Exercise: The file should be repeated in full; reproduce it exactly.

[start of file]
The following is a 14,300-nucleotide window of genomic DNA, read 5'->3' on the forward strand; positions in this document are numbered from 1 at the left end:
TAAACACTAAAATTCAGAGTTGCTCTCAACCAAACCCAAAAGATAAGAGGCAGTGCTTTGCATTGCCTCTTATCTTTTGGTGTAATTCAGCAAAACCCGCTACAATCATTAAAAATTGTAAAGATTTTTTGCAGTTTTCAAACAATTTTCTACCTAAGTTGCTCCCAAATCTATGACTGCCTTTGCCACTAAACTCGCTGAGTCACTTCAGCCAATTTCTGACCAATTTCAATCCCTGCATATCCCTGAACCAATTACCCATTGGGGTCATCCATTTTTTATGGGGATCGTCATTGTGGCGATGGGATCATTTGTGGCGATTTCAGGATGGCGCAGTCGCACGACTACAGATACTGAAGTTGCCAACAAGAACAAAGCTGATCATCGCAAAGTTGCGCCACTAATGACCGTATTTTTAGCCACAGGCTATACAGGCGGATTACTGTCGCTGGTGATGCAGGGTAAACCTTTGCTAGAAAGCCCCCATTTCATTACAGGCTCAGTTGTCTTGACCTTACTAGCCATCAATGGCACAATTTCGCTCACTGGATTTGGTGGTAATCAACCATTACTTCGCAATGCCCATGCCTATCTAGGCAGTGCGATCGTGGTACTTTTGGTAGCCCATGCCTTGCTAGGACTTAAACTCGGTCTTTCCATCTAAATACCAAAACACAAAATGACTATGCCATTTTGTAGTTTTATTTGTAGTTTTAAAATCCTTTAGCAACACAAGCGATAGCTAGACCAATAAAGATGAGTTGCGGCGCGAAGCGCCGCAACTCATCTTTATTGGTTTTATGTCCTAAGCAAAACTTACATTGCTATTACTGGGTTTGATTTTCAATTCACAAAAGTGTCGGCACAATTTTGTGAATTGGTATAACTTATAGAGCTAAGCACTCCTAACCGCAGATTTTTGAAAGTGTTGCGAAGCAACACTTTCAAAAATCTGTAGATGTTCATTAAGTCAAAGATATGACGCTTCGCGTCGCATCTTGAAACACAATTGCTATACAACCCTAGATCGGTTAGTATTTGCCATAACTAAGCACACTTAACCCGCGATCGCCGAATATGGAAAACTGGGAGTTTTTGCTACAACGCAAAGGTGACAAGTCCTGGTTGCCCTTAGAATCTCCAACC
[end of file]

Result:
The following is a 14,300-nucleotide window of genomic DNA, read 5'->3' on the forward strand; positions in this document are numbered from 1 at the left end:
TAAACACTAAAATTCAGAGTTGCTCTCAACCAAACCCAAAAGATAAGAGGCAGTGCTTTGCATTGCCTCTTATCTTTTGGTGTAATTCAGCAAAACCCGCTACAATCATTAAAAATTGTAAAGATTTTTTGCAGTTTTCAAACAATTTTCTACCTAAGTTGCTCCCAAATCTATGACTGCCTTTGCCACTAAACTCGCTGAGTCACTTCAGCCAATTTCTGACCAATTTCAATCCCTGCATATCCCTGAACCAATTACCCATTGGGGTCATCCATTTTTTATGGGGATCGTCATTGTGGCGATGGGATCATTTGTGGCGATTTCAGGATGGCGCAGTCGCACGACTACAGATACTGAAGTTGCCAACAAGAACAAAGCTGATCATCGCAAAGTTGCGCCACTAATGACCGTATTTTTAGCCACAGGCTATACAGGCGGATTACTGTCGCTGGTGATGCAGGGTAAACCTTTGCTAGAAAGCCCCCATTTCATTACAGGCTCAGTTGTCTTGACCTTACTAGCCATCAATGGCACAATTTCGCTCACTGGATTTGGTGGTAATCAACCATTACTTCGCAATGCCCATGCCTATCTAGGCAGTGCGATCGTGGTACTTTTGGTAGCCCATGCCTTGCTAGGACTTAAACTCGGTCTTTCCATCTAAATACCAAAACACAAAATGACTATGCCATTTTGTAGTTTTATTTGTAGTTTTAAAATCCTTTAGCAACACAAGCGATAGCTAGACCAATAAAGATGAGTTGCGGCGCGAAGCGCCGCAACTCATCTTTATTGGTTTTATGTCCTAAGCAAAACTTACATTGCTATTACTGGGTTTGATTTTCAATTCACAAAAGTGTCGGCACAATTTTGTGAATTGGTATAACTTATAGAGCTAAGCACTCCTAACCGCAGATTTTTGAAAGTGTTGCGAAGCAACACTTTCAAAAATCTGTAGATGTTCATTAAGTCAAAGATATGACGCTTCGCGTCGCATCTTGAAACACAATTGCTATACAACCCTAGATCGGTTAGTATTTGCCATAACTAAGCACACTTAACCCGCGATCGCCGAATATGGAAAACTGGGAGTTTTTGCTACAACGCAAAGGTGACAAGTCCTGGTTGCCCTTAGAATCTCCAACC